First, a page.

Arlington Wages Rising Slower than Average — Wage growth in Arlington for the first quarter of 2012 was 4.3 percent year-over-year. That’s below the national average of 5.4 percent wage growth. The average gross yearly salary for those who work in Arlington, according to the U.S. Bureau of Labor Statistics, is $84,084. [Sun Gazette]
Flickr pool photo by Damiec
Northern Va. Senior Olympics Come to Arlington — The Northern Virginia Senior Olympics will kick off tomorrow (Saturday) with a day-long track-and-field competition at Thomas Jefferson Community Center (3501 2nd Street S.). The Senior Olympics, which utilize several venues from around Northern Virginia, run from Sept. 15-26. Other events planned at the community center include basketball next Saturday, Sept. 22.
District Taco Not Launching a Food Truck — District Taco owner Osiris Hoil says he plans to continue using food carts, as opposed to larger food trucks, since Arlington is now enforcing a stringent one hour street parking rule for mobile food vendors. In addition to a food cart, District Taco also operates two successful brick and mortar restaurants. [Washington Examiner]
Apology for Network Issues — ARLnow.com has experienced network problems that made our site unreachable for many readers on two separate days this week. We would like to apologize to all readers affected by the problems. Also, we would like to thank our advertisers, who make this site possible, for sticking with us during that time. New infrastructure is now in place to make sure these problems (hopefully) never happen again.
County Fair Ends — The Arlington County Fair ended Sunday night. The weekend’s highlights included free concerts, cloggers, choruses, the racing piglets, the Harlem Wizards basketball show, a lacrosse speed and skills contest, and a really big pumpkin.
Arlington Senior Wins Spelling Bee — Arlington resident Michael Petrina, 67, has won the annual AARP spelling bee. The bee, which is open to adults 50+, was held in Cheyenne, Wyoming this year. [Washington Post]
Office Vacancies Could Mean Higher Taxes — Office vacancies are on the rise in Arlington, and that’s raising questions about the county’s tax revenues. If the trend continues, taxes may need to be raised in Arlington County and the tax burden may increasingly fall on homeowners. [Sun Gazette]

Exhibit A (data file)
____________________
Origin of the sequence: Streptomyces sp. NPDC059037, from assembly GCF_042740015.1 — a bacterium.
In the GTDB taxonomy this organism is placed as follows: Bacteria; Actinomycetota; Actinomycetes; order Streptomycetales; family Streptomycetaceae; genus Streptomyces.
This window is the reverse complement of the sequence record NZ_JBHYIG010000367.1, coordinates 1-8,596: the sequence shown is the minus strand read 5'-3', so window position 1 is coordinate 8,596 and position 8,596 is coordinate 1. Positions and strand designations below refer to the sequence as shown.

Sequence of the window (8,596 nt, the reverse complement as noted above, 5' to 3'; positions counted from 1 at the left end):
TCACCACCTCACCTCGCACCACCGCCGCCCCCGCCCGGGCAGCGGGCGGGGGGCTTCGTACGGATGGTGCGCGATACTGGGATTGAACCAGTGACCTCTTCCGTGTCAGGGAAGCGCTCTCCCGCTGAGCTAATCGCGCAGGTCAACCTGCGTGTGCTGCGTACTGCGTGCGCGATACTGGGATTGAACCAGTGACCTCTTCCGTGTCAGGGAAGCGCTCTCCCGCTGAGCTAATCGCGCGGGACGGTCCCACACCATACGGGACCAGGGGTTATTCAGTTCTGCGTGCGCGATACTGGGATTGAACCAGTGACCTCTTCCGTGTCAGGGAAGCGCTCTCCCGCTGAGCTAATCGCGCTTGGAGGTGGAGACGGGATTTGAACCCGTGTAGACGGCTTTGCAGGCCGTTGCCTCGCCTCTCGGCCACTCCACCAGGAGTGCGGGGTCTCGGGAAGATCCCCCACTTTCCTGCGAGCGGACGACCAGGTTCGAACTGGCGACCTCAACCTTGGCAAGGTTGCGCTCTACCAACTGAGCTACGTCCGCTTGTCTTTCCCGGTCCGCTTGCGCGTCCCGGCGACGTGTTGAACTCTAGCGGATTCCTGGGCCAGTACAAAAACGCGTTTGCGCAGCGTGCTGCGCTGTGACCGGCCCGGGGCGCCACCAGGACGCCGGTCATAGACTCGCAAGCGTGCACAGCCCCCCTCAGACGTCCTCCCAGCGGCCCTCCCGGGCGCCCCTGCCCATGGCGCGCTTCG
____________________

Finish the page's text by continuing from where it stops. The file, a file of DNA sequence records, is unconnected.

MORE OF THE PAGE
Photo courtesy John Annand
A large group of senior citizens, organized by the Arlington Department of Parks and Recreation’s Office of Senior Adult Programs, participated in a “flash mob” at the Arlington County Fair this afternoon.
The seniors — who were later joined by fair-goers during a reprise — performed a choreographed dance to the Black Eyed Peas song “I Gotta Feeling.”
A video of the performance, and an interview with dance leader, choreographer and Ms. Senior Virginia 2012 Kathy Fanelli, is below.
Civic association leaders, with an assist from the county’s Wisdom Works group, are hoping to establish a county-wide “Senior Village” to help Arlington’s sizeable population of seniors remain independent and in their own homes.
The project is based on a concept that has taken root in a number of communities across the country. A network of volunteers band together to provide services to older residents who wish to remain in their neighborhoods and out of retirement homes or senior living communities.
Services can include daily check-ins, home maintenance, social events or tasks as minor as help opening email or a ride to the supermarket.
“As people get older, there are some things they just can’t do,” said Pete Olivere, a longtime Glencarlyn Citizens Association member who last October started talking to other neighborhood groups about forming an Arlington village. “We wanted to build on the very active civic association type bases that Arlington has and use those as building blocks toward delivering volunteers.”
There are about 25,000 over-60 residents in Arlington, reflective of the expected nationwide surge in the senior population as members of the “baby boomer” generation age into retirement.
Wisdom Works, organized by the county’s community engagement program, came up with much of the design of the village, which Olivere said is likely a year or two away from launching. The group will be promoting the concept and looking for volunteers today (Friday) through Sunday at the Arlington County Fair.
A Wisdom Works “project team” of mostly retired residents came up with a hub-and-spoke model for the village, with volunteers assigned to senior residents in, or close to, their own neighborhoods.
The team also deals with non-senior issues. Program Manager Barbara Karro said they’ll likely take on childhood obesity soon.
“We were able to go county-wide, and that enabled Pete to have a group outside of a civic organization to work with,” Karro said. “Particularly in Arlington, we have just an amazing resource in terms of their skills and lifetime experience. As this group of seniors gets larger, that would be a shame to waste.”
The hub would provide record-keeping and liability insurance (a major hurdle to some village set-ups) for volunteers. Villages come in a variety of forms. Some are funded by private donations. Others require monthly membership fees.
The Arlington senior village, which will be set up as a nonprofit agency independent of the county, will require “a modest membership fee.”
Olivere, 64, said the group has about 30 willing volunteers after a couple of presentations to civic and senior groups. He hopes the fair will open up the concept to more.